How to Write An Accurate Review

Recently, GrowIt has been focusing their attention on boosting revenue for local restaurants in the form of mobile apps. The apps are typically used for promotions, branding, and convenience for consumers. This helps restaurants to boost their credibility and adds a competitive edge to their services.

What can tarnish a reputation for any business? A bad review. It’s astonishing just how quick some people are to write to the public about a negative experience instead of a positive one.

Harvard University found that just a one star increase on an online review can boost revenue up to 9%.

The trouble with reading a bad review is the question of source. How does the average consumer know that a terrible review is not sabotage from a rival restaurant? How does one tell the difference between a genuinely bad experience or someone who left a review because they were having a bad day and took it out on a server or a chef? Or even simply was not willing to give the restaurant a second chance for a minor offense?

Consider also the average patron that does not go out to eat very often or hardly at all. Generally restaurants are trained in an overall consistency to provide a routine experience (Greeting, Menus, Beverages, Food Order, Food Delivery, Check-up, Bill, Farewell). If you are not familiar with this process and have nothing to compare it to, leaving a review – good or bad – is not likely to assist other restaurant-goers in making an informed decision.

A recent survey said that up to 90% of Americans enjoy going to restaurants versus grocery shopping. They also found that over half of participants would rather spend money on a dining experience, rather than buying an item. Yet because expectations can vary so much, it’s hard to say how accurately a review can truly portray a restaurant, especially after only one bad experience. 

Here are some guidelines and suggestions to use when conducting a review but also a reason to take every previous negative rating with a grain of salt. We see and help market many different eating establishments, so we stumble across some that could easily be considered unfair.

One Star Review:

Very rarely should this ever be necessary – if it is, you can rest assured that either this was an extremely rare occurrence, and if it’s not, that the restaurant likely will not be in business much longer if one-stars become the norm. We recommend giving more than one try before leaving such a bold statement that is likely to taint the overall reputation and bring down the star average. This review should only be left if the food and service plummeted far below your expectations and previous experiences more than once.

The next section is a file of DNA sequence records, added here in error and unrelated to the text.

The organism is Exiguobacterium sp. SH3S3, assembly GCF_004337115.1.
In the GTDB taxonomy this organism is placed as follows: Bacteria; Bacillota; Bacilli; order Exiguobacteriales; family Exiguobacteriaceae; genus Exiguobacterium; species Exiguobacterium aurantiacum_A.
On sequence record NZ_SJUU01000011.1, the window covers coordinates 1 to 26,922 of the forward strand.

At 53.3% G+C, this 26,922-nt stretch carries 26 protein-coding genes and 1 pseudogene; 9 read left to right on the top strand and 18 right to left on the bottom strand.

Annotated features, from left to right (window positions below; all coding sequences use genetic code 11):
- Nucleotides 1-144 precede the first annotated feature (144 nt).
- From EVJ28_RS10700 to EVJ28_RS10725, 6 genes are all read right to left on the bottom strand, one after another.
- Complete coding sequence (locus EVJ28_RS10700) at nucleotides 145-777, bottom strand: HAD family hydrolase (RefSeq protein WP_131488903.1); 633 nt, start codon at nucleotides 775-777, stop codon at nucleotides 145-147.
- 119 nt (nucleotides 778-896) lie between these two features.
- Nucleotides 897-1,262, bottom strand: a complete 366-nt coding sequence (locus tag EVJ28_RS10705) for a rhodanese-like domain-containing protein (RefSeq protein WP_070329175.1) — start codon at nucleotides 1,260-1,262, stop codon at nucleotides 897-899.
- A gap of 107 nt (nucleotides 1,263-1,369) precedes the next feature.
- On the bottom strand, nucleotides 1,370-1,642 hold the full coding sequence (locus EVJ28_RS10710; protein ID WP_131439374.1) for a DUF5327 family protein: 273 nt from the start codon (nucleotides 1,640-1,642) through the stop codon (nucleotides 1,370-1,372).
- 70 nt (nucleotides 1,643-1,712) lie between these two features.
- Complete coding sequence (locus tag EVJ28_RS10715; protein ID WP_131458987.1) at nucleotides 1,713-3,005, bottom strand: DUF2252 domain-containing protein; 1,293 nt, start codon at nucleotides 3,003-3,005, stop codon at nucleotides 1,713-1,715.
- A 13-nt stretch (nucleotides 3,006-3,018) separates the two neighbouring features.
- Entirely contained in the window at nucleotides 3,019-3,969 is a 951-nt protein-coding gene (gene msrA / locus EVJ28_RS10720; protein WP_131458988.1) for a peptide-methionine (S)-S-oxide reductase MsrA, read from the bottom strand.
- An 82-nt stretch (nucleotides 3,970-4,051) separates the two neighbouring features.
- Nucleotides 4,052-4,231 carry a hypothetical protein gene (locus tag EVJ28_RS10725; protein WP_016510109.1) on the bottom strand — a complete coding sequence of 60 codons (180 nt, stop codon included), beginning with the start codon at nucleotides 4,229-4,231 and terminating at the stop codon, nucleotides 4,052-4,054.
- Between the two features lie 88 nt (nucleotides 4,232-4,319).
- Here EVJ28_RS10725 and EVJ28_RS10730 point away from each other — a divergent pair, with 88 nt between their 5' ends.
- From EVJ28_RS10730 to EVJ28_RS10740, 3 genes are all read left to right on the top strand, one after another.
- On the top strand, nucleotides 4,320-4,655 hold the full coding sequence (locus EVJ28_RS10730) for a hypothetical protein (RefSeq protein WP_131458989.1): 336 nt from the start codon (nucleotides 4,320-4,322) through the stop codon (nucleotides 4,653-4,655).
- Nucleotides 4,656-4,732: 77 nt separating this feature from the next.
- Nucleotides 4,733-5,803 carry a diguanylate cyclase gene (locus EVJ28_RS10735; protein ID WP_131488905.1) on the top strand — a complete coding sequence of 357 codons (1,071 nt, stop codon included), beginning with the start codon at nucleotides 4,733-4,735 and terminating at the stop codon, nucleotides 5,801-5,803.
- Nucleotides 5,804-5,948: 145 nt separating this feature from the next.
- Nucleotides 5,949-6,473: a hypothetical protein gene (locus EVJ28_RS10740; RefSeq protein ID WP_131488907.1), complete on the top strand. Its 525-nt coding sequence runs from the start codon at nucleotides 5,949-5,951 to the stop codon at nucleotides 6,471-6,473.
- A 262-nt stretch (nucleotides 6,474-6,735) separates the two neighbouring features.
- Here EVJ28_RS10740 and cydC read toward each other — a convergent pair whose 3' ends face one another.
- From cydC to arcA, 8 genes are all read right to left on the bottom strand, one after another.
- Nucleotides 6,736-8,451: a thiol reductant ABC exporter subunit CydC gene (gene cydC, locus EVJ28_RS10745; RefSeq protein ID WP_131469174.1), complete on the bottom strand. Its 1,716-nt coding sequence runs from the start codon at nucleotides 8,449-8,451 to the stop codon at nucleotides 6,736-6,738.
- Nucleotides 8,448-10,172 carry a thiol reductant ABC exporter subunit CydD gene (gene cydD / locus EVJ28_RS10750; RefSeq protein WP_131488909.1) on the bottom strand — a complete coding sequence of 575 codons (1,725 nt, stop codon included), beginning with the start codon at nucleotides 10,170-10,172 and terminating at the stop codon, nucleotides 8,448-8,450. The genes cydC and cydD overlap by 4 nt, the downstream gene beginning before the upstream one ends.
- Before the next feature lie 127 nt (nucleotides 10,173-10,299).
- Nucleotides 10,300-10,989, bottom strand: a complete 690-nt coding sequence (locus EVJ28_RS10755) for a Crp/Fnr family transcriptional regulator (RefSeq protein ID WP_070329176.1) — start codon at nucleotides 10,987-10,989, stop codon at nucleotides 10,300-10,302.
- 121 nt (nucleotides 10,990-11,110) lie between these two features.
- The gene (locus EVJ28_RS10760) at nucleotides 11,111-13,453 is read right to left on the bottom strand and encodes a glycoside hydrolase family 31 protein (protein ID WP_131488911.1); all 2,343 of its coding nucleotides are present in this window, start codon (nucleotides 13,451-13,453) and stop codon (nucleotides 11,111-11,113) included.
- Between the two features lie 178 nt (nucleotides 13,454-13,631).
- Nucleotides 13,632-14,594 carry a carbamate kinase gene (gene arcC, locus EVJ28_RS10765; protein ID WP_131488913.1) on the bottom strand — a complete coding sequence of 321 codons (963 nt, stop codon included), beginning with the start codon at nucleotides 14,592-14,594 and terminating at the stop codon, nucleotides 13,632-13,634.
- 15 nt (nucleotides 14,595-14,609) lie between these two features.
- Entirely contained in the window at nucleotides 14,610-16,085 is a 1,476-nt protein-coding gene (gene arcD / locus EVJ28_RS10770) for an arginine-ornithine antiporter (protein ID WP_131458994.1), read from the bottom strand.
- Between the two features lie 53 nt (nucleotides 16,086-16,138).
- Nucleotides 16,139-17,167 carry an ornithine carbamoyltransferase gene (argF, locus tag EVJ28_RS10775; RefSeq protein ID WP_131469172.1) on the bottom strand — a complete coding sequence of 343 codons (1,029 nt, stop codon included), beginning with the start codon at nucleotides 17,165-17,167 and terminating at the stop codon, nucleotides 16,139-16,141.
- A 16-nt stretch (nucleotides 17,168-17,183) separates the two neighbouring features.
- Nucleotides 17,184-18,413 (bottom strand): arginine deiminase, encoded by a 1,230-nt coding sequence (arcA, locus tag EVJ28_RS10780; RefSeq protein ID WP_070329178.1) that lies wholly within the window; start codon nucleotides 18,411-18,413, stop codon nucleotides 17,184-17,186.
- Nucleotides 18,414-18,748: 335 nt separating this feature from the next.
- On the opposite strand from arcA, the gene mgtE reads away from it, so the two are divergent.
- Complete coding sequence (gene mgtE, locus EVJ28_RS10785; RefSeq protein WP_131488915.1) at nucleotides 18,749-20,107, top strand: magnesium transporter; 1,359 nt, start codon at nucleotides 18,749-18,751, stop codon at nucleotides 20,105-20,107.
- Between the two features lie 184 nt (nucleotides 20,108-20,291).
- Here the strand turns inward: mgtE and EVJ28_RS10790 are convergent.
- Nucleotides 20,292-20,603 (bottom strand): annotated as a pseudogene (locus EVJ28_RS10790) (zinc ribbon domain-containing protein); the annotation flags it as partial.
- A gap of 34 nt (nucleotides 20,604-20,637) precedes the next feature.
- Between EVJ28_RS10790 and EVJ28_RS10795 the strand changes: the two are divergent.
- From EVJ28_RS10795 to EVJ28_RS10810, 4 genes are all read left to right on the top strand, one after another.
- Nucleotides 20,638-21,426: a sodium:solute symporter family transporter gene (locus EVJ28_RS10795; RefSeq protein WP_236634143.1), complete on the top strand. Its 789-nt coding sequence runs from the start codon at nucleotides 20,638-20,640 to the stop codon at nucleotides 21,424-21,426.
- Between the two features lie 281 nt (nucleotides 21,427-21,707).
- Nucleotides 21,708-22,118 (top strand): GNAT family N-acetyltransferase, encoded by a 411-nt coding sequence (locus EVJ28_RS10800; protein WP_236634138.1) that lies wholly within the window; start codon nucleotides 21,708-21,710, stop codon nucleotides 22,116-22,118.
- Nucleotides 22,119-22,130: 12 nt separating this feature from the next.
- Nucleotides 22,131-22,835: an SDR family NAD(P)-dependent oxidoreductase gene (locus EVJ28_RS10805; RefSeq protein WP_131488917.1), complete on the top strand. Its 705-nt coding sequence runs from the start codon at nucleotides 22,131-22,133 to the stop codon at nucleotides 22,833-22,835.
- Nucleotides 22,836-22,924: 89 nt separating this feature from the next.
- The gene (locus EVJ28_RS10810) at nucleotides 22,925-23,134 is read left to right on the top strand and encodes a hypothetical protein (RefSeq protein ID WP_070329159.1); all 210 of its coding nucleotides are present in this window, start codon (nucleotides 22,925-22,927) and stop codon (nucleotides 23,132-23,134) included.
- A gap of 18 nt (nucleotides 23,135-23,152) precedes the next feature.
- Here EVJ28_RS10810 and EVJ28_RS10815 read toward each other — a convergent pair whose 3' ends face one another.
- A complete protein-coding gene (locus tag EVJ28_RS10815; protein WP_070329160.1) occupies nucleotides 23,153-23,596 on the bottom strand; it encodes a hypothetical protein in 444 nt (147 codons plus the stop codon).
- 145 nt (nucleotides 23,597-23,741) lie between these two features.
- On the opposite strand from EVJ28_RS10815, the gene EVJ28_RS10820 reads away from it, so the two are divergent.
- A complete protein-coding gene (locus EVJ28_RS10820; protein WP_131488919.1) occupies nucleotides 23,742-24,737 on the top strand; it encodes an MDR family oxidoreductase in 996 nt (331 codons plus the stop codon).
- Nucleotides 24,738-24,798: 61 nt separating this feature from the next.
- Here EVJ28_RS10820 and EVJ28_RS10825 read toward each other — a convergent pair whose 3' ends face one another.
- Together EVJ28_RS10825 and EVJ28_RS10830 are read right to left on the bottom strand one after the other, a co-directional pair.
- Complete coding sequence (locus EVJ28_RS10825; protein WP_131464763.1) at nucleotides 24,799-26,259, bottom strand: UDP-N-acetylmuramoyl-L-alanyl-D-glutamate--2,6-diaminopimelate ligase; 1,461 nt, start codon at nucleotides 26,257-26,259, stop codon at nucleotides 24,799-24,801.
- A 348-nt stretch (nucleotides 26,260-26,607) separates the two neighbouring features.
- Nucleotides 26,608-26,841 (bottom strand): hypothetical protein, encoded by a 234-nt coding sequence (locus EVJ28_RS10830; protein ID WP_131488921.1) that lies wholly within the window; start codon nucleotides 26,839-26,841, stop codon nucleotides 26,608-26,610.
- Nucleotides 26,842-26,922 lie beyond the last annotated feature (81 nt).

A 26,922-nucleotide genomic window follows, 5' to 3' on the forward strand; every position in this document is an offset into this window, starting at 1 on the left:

Two Star Review:

Your experiences would still have to be fairly terrible. This would be the case if your server ignored you most of the evening and your meal was not good. Perhaps you ordered one thing, got something different, and then it was never fixed. At this time, before leaving a review ask to speak to a manager, especially if this is not your first time. Often they will compensate you or do something to improve your experience.

Three Star Review:

Unlike many think, this rating should not reflect an average experience – because chances are, if it was “average”, or at least met expectations, everything was still done correctly, it just wasn’t the greatest meal you’ve had in your life. Many things go into play when considering leaving a three-star. Was your server responsive to your needs? Did they check on you enough? Was your order correct? If something went wrong, did your server make any suggestions or efforts to fix it? So much more than the food comes into play, but if you find that several components to your experience were left out, feel free to give it a three star after more than one visit.

Four Star Review:

A four star review should reflect a “good.” The food and service was good, and you would definitely eat there again, but it didn’t totally blow you out of the water. There may have been an error or two, but they were fixed. This means that typical standards were met, with maybe a couple things that could have been better.

Five Star Review:

Your experience was fantastic and there was not really anything to complain about. You would highly recommend the restaurant to your friends and superiors.

Remember: All too often someone will be quick to hop on Yelp or social media to complain, and rarely to praise. If you are someone who constantly critiques restaurants online, make sure you’re rewarding the ones that meet your standards, and not exclusively cutting down the ones that don’t.

The most important thing to remember when leaving a review is to understand that you do not see much of what goes on behind the scenes. Restaurant employees have one of the most difficult and high-stress jobs (pleasing everybody in a timely manner), and they have bad days too! Be gracious and fair; almost never is poor service done intentionally but is usually due to lack of proper training or resources.